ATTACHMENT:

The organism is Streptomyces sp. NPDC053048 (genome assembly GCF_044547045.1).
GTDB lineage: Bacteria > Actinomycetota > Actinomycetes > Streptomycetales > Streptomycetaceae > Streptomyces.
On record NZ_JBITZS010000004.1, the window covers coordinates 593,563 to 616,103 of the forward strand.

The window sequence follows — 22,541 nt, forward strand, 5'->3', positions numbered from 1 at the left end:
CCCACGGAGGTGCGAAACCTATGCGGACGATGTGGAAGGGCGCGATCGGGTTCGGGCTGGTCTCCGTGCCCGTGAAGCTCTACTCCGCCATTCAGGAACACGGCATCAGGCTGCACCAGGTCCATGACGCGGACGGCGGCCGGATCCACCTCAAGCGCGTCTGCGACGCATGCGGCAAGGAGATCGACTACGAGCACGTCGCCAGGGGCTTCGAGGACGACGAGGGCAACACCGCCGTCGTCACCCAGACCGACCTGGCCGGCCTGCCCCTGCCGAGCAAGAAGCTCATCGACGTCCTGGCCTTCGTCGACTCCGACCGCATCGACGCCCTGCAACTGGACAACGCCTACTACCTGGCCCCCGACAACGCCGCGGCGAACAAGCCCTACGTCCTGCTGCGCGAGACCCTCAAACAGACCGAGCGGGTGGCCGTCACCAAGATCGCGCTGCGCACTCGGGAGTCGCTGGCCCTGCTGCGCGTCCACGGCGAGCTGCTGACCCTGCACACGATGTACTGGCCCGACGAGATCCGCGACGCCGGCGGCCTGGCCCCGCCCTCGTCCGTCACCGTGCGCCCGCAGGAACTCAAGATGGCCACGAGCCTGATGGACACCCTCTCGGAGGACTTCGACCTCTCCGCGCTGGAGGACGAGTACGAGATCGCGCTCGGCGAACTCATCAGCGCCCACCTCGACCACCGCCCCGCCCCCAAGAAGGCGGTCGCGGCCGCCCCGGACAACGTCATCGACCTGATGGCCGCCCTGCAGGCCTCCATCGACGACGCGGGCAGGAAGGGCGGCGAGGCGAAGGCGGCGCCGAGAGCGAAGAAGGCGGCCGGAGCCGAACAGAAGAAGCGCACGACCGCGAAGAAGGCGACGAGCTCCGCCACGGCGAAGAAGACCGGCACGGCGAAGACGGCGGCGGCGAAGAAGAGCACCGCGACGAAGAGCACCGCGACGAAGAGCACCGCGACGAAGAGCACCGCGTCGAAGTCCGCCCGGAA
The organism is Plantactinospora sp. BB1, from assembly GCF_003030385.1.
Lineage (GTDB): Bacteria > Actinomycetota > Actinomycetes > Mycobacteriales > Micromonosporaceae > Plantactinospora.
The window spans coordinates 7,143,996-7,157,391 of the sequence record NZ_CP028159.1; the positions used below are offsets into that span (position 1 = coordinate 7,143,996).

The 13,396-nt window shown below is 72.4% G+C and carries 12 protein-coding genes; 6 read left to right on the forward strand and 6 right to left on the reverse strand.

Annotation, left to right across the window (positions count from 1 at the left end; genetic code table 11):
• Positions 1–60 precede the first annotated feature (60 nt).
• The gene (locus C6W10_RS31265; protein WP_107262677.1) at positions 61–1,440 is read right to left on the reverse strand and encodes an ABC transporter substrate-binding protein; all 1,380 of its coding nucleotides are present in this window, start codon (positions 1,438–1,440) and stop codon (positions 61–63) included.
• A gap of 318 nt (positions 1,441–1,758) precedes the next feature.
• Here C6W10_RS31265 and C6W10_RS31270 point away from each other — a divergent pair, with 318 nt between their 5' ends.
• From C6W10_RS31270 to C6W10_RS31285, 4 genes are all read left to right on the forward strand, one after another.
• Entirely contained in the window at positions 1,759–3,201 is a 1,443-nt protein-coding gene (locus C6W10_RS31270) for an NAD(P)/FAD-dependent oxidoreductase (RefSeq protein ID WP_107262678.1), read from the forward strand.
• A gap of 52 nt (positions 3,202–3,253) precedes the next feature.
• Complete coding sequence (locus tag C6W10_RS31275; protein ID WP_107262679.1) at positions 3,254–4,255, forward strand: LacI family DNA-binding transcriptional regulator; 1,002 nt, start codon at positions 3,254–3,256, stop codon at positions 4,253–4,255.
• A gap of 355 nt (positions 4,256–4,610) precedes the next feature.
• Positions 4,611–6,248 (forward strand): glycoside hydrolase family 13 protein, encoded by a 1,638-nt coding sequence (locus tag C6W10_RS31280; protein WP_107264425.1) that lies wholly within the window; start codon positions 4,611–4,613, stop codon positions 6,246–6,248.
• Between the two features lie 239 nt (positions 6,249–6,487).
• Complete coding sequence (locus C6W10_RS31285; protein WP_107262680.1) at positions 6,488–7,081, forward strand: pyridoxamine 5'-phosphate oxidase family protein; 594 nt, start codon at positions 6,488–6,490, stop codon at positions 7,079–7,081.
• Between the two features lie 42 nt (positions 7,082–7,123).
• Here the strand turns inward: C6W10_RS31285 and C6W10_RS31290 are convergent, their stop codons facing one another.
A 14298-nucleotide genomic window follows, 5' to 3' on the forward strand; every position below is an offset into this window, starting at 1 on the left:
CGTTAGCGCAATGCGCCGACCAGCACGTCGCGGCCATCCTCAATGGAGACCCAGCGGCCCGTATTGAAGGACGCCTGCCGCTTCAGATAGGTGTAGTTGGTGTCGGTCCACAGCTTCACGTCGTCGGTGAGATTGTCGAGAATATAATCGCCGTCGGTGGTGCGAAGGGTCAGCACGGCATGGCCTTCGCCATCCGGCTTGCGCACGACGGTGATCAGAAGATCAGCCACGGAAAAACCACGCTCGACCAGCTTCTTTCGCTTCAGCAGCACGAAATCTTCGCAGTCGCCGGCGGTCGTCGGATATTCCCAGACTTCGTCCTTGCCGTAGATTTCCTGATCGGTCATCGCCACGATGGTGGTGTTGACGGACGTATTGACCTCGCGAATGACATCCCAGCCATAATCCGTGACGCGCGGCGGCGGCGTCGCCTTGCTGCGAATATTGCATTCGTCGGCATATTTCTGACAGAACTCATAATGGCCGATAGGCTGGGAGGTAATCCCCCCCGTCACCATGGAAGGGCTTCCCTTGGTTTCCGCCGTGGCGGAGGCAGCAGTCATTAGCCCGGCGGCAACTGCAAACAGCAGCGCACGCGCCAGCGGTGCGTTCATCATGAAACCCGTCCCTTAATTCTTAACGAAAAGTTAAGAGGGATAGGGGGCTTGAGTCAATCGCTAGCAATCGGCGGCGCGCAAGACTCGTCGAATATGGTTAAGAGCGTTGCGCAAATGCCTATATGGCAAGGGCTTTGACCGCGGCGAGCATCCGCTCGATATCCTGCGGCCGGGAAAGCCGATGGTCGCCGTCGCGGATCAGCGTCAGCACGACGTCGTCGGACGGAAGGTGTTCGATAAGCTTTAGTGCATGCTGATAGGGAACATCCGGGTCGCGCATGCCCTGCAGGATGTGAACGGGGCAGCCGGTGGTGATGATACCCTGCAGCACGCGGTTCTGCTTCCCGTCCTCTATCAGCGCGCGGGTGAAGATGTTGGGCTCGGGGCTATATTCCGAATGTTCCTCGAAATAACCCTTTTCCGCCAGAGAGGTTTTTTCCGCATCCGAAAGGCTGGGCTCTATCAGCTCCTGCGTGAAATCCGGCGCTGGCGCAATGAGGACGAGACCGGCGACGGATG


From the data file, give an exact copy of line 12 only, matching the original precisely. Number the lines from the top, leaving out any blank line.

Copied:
• The gene (locus C6W10_RS31265; protein WP_107262677.1) at positions 61–1,440 is read right to left on the reverse strand and encodes an ABC transporter substrate-binding protein; all 1,380 of its coding nucleotides are present in this window, start codon (positions 1,438–1,440) and stop codon (positions 61–63) included.